The symbol of the blog is going to be the Pireaues Lion, a statue located at the entrance of  Venice Arsenale, originally located in Athenes (Piraeus port), was taken in 1687 as plunder by Morosini during one of the various Turkish-Venetian wars. Probably it seemed pretty appropriate, since Venice symbol is a (winged) lion. The lion hides an additional history: at the end of 18th century a Swedish diplomat recognised a lindworm carved on the lion, probably by Varangian merceanaries sent by Costantinople to sedate a riot in Athenes during X-XI century. Nowadays the carvings are seriously deteriorated by pollution and time, but it's still intuible.




In conclusion, I felt that Arsenale and its Piraeus Lion are the perfect sintesis of the many instersections of histories represented by wargaming, the site where armies and weapons were assembled and where many glorious (and bloody) deeds had their beginning.

...and Nano?

Oh, that's just a nickname my girlfriend gave me at the beginning of our relationtship. It means dwarf in Italian, since I'm only 1.65 metres tall ...and she's 1.76! (Incidentally it's also my grandfather nickname, but as a shortening of Giordano).


mercoledì 13 settembre 2017

X-wing, Tercios and Bolt Action!


X-wing


After one year I eventually managed to have a couple of games. I appreciate it because is fast, quick to learn, yet deeply strategic. Having pre-painted minis (and of good quality) is a great plus. I shall start studying a bit the combination between the different ships! Thank Alberto and Alessio!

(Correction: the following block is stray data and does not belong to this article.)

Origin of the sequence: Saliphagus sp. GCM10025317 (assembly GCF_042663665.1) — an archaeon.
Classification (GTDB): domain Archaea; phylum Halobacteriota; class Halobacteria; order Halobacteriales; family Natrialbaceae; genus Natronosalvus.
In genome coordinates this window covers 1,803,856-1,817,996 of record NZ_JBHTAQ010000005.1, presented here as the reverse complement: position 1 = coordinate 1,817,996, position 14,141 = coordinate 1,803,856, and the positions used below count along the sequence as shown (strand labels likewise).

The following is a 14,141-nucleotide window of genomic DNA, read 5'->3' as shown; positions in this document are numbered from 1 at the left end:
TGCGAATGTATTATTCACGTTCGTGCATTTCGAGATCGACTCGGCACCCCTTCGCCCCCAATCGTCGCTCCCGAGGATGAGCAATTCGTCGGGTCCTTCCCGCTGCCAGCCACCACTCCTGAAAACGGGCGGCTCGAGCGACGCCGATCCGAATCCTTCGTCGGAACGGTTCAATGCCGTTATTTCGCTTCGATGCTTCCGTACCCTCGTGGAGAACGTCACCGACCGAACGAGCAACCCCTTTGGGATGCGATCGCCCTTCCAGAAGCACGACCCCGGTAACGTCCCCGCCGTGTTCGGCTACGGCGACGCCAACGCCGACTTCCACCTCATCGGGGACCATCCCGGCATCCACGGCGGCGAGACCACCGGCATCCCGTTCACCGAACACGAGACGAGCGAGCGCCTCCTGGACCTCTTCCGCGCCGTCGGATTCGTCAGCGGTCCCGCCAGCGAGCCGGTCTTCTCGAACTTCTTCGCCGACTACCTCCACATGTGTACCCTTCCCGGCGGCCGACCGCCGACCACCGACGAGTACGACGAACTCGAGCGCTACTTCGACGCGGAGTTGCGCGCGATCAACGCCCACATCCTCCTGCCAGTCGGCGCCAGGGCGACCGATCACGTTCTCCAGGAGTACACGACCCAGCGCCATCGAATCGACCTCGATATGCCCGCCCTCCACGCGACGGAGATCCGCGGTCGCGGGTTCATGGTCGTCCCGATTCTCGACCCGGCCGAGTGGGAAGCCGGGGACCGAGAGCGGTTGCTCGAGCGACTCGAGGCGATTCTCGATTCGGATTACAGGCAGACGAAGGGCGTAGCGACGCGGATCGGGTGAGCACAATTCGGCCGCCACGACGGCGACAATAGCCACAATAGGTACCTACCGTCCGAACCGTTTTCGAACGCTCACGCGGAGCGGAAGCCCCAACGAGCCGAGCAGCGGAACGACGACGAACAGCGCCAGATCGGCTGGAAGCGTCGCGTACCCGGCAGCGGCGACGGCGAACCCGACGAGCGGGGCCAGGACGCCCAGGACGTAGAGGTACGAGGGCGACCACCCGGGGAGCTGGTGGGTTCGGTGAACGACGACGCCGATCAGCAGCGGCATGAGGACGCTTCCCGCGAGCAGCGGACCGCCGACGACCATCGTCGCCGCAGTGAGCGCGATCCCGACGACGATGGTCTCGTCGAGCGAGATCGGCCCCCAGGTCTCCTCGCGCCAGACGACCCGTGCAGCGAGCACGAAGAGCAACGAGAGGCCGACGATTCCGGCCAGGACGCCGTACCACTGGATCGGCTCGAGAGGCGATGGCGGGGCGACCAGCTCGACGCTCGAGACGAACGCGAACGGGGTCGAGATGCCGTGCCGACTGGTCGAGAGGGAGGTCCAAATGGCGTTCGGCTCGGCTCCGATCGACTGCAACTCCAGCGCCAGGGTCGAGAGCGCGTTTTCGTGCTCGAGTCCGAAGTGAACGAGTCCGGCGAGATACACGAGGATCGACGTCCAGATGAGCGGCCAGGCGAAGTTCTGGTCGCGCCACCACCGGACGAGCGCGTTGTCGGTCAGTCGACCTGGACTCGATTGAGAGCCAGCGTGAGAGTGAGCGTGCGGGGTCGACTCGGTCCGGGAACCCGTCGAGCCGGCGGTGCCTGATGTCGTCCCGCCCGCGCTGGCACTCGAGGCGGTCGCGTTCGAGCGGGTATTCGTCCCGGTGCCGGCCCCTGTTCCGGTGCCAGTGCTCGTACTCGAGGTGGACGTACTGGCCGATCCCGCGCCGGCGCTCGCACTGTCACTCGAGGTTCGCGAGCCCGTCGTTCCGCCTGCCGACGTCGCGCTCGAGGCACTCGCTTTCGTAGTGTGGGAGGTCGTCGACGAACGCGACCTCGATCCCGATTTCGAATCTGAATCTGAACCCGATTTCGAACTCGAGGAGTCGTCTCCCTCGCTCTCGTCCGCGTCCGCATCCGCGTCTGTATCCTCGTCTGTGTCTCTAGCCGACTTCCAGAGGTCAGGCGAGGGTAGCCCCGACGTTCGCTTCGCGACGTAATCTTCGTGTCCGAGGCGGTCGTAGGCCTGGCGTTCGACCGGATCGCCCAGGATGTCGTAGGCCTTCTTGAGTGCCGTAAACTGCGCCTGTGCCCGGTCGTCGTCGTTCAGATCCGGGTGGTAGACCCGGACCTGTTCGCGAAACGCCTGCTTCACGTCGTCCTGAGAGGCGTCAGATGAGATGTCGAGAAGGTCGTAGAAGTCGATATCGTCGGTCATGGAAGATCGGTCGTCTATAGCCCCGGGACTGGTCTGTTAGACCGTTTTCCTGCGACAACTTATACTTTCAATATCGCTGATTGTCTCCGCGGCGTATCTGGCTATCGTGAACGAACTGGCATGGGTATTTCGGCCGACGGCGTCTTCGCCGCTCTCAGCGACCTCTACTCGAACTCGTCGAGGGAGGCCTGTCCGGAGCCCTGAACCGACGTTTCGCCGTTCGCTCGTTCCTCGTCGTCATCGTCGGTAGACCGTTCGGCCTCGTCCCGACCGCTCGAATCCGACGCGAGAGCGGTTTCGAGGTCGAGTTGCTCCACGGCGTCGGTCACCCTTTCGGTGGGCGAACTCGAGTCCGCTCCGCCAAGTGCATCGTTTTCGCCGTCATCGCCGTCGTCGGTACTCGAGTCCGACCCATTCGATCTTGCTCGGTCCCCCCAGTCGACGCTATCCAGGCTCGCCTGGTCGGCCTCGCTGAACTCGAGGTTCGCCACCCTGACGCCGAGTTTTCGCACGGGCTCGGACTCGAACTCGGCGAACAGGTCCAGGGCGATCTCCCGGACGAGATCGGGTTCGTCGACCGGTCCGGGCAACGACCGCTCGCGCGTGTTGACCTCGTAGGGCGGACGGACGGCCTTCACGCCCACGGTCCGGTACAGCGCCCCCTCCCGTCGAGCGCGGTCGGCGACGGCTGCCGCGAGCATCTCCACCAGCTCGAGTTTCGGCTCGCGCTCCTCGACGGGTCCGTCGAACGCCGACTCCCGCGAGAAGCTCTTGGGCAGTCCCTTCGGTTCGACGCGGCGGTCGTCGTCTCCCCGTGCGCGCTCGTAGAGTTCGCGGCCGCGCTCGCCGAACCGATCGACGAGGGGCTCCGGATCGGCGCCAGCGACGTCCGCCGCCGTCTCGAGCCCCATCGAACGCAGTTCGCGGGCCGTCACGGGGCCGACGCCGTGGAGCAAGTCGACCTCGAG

Liber Militum Tercios


Back to Thirty years war again! Luca introduced me to Tercios a quite new ruleset by the Spanish El Kraken publisher dealing with the great battles of the period. The rules aim to recreate the grand tactic of the battles. The rules are easy to learn, but has some interesting feats, the most interesting, at least to me, the orders cards. As many of you may already know, I love all sorts of orders vinculating units freedom of action. General de Brigade and Et Sans Resultat! are good examples. In Tercios orders are not persistent, but are re-assigned each turn. Anyway, it's a good start for future modifications. Some mechanics aren't really new, for example any wear unit must test to activate its order (like Bolt Action pinned units) or the hits vs save mechanic (wherte savings, describes by the courage attribute of the units is a sum of morale and armoured resistance to enemies' offences). Overall all this already seen features blend in a very smooth way. I need a couple more games to write a proper review, so stay tuned!